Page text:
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Emulsified sausages can be tricky to make but once you get the hang of it, a whole new world of sausage making will open up. This recipe is a beautiful German emulsified sausage known as Bockwurst. Enjoy

Here are a few things you might find useful when making this sausage.

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4.67 from 3 votes


Bock Beer and Bockwurst, a match made in heaven.
Prep Time30 minutes
Cook Time1 hour 30 minutes
Total Time2 hours
How much do you want to make? 1000 grams



  • rinse and soak your natural casings. I like to soak mine overnight. If you are using collagen casings, they do not need to be soaked.

Phase 1: Grinding the Meat

  • Clean your meat of any arteries, sinew, or unwanted parts. Separate the meat and the fat into 2 piles. Chill your meat and fat. The temp of your meat and fat should be below 34f (1.1c)
  • I just want to interject right here to remind you to sharpen the grinder knife and plate. If either one of these are dull it will produce a subpar grind and could ruin the texture of your emulsified sausage.
  • You are going to be grinding your meat and fat separately during this first step. The first grind will be on a 10mm plate. The second grind will be on a 6mm plate and if you want to make your job even easier a third grind on a 4.5mm or 3mm plate would be great. Rechill your meat between grinds. You always want the temp of the meat and fat to be below 34f (1.1c). This is ultra important and remember, grind the meat and fat separately.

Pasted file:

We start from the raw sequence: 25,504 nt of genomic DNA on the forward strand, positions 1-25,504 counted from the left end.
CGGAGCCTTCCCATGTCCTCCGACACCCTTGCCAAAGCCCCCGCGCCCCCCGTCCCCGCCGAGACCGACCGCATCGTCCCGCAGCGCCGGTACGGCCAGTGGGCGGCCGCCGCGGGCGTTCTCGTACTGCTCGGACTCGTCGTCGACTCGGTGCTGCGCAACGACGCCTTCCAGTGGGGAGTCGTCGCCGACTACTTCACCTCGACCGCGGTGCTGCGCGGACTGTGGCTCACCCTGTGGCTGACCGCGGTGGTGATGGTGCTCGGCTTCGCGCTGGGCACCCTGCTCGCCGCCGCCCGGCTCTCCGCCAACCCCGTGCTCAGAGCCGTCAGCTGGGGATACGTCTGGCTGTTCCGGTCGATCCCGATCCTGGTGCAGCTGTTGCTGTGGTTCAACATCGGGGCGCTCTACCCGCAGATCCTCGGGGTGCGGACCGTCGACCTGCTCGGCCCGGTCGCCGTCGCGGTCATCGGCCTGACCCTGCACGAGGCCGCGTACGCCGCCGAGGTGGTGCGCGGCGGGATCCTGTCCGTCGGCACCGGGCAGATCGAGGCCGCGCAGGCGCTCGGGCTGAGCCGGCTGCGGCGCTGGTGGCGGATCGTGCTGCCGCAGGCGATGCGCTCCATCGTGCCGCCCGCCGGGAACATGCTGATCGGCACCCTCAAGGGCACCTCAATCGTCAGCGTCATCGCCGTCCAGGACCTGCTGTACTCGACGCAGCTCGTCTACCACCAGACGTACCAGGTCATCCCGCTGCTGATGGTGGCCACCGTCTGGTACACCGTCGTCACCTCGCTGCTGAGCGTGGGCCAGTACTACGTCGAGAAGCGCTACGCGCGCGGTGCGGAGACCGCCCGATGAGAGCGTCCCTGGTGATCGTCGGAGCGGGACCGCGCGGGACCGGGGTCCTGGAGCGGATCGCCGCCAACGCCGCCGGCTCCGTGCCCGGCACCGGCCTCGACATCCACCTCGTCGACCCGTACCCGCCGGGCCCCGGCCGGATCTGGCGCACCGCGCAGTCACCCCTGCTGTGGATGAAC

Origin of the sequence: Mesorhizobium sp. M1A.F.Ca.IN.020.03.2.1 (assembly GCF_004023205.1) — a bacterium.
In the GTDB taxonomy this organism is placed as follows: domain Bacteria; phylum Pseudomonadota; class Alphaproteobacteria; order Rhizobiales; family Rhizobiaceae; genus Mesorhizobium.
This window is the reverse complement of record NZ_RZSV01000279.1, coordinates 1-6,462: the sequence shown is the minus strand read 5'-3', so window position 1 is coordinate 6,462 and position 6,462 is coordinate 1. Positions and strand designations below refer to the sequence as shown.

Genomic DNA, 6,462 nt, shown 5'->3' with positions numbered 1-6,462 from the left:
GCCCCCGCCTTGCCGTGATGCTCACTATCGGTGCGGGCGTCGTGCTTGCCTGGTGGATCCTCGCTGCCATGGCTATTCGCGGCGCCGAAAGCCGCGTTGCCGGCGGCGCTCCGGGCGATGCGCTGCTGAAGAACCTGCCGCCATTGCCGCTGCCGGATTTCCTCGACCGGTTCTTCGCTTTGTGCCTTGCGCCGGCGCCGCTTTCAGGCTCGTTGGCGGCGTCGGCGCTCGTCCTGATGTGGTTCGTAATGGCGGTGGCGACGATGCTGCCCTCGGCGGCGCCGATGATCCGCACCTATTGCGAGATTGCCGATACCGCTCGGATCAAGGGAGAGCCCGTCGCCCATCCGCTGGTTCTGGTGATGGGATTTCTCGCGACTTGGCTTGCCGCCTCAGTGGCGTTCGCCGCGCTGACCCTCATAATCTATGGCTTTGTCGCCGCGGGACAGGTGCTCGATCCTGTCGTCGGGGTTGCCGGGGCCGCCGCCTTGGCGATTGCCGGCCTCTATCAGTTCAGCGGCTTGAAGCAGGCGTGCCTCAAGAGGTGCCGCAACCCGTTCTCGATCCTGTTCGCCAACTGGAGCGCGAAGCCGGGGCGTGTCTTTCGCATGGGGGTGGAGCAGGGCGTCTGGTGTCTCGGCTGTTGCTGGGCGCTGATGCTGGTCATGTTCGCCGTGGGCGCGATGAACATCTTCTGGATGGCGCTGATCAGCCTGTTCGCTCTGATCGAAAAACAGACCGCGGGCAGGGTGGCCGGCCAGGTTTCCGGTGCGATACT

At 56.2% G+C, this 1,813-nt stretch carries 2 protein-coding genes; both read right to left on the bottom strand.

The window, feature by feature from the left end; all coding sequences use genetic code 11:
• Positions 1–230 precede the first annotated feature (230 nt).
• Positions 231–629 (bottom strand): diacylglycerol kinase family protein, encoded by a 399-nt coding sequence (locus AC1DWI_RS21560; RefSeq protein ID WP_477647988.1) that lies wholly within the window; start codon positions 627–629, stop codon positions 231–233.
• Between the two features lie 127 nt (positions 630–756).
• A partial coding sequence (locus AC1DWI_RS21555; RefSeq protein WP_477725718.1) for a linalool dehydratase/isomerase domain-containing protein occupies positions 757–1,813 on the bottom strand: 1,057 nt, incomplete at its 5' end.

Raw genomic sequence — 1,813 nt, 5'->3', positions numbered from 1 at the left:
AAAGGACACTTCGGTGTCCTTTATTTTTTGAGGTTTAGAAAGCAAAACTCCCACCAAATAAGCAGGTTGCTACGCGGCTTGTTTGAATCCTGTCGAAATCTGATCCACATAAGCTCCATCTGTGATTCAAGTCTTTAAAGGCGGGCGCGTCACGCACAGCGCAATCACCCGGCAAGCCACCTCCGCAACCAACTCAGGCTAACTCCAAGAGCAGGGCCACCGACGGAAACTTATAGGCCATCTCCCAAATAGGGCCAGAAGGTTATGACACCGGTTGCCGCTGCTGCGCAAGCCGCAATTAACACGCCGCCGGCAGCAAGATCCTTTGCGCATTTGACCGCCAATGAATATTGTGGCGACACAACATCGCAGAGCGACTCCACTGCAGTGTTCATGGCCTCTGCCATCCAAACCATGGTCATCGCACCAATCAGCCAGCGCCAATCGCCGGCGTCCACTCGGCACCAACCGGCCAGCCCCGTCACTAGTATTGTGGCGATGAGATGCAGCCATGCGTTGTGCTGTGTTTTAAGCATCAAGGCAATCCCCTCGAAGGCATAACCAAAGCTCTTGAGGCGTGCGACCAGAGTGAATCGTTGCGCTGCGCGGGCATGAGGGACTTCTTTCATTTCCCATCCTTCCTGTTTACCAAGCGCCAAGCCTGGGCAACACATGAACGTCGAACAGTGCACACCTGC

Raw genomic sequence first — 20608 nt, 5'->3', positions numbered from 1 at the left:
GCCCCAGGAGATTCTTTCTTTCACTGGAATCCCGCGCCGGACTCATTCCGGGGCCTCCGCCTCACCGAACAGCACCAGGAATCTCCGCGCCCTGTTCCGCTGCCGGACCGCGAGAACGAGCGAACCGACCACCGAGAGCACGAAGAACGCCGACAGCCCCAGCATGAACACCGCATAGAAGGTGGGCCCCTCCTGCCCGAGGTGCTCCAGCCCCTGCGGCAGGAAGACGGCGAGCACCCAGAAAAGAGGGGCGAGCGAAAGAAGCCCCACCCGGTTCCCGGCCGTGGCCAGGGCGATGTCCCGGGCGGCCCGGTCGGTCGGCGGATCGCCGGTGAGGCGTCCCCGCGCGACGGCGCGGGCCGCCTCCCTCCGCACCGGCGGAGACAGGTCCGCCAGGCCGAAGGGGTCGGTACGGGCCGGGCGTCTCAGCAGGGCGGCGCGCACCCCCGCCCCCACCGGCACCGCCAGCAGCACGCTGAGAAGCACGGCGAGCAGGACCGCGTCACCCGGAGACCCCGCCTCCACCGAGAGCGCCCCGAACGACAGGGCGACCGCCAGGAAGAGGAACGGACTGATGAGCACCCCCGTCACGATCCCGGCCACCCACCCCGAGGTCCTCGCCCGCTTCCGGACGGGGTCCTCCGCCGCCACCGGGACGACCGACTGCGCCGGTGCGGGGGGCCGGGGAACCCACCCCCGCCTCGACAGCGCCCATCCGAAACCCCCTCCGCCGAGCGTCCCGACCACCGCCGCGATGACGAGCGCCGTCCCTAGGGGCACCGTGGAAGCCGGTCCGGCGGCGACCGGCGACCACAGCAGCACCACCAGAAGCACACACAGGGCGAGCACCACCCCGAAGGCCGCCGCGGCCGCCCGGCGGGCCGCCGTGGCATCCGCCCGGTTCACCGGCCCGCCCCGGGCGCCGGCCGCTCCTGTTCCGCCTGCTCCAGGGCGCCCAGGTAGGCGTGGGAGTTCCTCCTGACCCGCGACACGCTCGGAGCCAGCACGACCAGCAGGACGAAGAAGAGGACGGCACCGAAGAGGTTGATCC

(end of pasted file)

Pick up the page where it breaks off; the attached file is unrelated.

Phase 2: Protein Extraction

  • Another interjection. Make sure the blades on your food processor are razor sharp. If they are not, you will "whip" the meat instead of chopping it and that will produce a sausage with an undesirable texture.
  • In your food processor (with sharp blades) add the chilled meat, the spices (not the binder) and 1/3 of the ice. Chop your meat till it becomes a smooth paste. The temperature needs to stay under 38f (3.3c). After several times chopping and scraping the meat off the side of the walls I usually add another 1/3 of my ice and continue chopping. The end result should be a smooth meat paste.

Phase 3: Emulsification

  • This is the step where it all comes together. The fat does not need to be partially frozen here. Just cold fat is fine.
  • Add the cold fat, the binder, and continue chopping for another 30 seconds. The temperature of your meat farce should not exceed 55f (13c). This is CRITICALLY IMPORTANT.
  • Finally add the last 1/3 crushed ice and chop till your meat paste is homogenous. The meat temperature needs to remain below 55F (13c). If it gets too hot the emulsion will break. If at any time during this process you see that the meat mixture is heating up too quickly, you can always chill it in the freezer and pick up where you left off once the meat has been rechilled.
  • The end result should be a meat paste that is very sticky, a little dense, and the meat and fat should look like one mass.
  • Stuff your farce (meat paste) into the sausage casings and twist into links